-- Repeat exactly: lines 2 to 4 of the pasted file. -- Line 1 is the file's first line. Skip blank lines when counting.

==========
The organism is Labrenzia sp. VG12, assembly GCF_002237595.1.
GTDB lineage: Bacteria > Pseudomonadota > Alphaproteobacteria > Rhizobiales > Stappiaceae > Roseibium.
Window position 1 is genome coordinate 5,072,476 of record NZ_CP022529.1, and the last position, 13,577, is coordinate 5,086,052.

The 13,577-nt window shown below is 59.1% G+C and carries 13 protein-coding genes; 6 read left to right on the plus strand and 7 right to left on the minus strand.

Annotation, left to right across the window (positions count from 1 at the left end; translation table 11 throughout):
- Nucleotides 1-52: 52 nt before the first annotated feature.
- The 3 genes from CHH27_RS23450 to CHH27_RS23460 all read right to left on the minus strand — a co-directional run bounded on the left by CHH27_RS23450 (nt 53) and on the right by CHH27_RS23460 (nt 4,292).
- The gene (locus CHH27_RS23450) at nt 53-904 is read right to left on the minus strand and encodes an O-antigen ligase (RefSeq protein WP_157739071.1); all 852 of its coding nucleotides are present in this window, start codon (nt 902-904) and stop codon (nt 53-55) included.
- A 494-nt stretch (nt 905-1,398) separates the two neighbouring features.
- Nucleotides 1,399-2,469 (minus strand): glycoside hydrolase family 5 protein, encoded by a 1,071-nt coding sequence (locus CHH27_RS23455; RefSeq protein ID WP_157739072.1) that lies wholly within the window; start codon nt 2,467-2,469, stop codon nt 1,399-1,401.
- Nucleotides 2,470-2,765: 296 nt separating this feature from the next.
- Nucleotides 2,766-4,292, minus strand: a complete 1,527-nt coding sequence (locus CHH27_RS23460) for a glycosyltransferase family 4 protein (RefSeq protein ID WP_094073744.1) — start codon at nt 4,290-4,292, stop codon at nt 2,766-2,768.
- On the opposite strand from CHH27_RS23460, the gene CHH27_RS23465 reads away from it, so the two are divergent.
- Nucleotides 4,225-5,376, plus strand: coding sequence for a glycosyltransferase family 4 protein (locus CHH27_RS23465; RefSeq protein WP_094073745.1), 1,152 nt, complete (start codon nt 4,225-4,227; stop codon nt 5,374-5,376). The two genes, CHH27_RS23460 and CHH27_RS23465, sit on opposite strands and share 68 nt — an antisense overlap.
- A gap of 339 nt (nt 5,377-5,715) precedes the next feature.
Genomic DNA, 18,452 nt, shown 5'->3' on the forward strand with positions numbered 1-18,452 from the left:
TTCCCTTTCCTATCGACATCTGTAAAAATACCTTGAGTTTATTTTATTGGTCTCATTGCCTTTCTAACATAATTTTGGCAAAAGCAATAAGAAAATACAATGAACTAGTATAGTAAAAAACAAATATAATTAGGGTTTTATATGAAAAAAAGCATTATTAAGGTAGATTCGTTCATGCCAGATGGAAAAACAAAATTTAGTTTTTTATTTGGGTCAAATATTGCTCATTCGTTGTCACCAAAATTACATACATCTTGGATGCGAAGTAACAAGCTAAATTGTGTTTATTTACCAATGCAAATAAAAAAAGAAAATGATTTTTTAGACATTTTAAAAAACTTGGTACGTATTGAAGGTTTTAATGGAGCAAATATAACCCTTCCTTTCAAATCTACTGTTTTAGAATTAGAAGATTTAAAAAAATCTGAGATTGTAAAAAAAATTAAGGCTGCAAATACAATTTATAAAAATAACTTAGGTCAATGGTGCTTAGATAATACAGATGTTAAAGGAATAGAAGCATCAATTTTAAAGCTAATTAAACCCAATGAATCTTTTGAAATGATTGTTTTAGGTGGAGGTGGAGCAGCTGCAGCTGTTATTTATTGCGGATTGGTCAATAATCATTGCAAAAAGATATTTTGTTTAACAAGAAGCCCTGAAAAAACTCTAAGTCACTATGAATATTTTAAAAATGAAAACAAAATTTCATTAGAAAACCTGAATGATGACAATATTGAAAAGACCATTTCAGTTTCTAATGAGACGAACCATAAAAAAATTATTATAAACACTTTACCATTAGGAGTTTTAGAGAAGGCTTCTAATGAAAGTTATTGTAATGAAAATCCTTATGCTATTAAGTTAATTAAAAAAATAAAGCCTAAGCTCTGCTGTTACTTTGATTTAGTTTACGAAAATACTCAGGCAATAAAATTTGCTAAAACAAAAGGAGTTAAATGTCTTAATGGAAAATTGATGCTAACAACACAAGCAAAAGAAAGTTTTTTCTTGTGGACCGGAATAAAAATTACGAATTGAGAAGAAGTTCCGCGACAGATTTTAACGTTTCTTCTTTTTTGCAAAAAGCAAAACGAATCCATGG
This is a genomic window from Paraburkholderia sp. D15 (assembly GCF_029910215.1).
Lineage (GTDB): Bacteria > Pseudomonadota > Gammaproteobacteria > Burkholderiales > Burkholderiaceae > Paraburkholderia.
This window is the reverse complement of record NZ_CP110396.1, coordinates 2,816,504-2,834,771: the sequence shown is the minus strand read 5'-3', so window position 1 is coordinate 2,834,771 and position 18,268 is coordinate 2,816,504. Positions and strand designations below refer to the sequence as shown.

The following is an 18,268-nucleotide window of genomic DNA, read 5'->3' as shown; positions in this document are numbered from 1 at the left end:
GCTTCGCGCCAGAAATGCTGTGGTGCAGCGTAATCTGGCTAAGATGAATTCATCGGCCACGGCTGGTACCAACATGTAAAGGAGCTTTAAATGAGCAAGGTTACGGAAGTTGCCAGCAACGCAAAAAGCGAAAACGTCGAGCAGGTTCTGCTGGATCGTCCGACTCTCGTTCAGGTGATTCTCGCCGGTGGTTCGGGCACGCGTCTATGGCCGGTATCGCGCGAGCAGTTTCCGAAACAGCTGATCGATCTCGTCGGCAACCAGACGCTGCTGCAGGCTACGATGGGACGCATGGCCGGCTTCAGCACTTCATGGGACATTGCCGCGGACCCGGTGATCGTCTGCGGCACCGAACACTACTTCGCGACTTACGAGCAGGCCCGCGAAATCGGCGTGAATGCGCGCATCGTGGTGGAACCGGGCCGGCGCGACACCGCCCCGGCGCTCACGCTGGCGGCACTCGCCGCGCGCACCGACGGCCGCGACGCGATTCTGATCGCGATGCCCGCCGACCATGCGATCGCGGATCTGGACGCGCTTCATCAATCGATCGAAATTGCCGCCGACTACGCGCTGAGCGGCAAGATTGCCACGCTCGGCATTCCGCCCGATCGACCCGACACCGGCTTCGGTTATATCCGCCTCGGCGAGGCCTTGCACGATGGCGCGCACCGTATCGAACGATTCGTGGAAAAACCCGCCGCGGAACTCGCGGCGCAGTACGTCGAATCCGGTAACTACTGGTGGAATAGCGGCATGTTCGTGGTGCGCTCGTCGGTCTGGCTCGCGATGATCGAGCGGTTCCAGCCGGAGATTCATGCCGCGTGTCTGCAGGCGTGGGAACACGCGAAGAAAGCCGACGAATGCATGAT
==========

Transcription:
GTDB lineage: Bacteria > Pseudomonadota > Alphaproteobacteria > Rhizobiales > Stappiaceae > Roseibium.
Window position 1 is genome coordinate 5,072,476 of record NZ_CP022529.1, and the last position, 13,577, is coordinate 5,086,052.

The 13,577-nt window shown below is 59.1% G+C and carries 13 protein-coding genes; 6 read left to right on the plus strand and 7 right to left on the minus strand.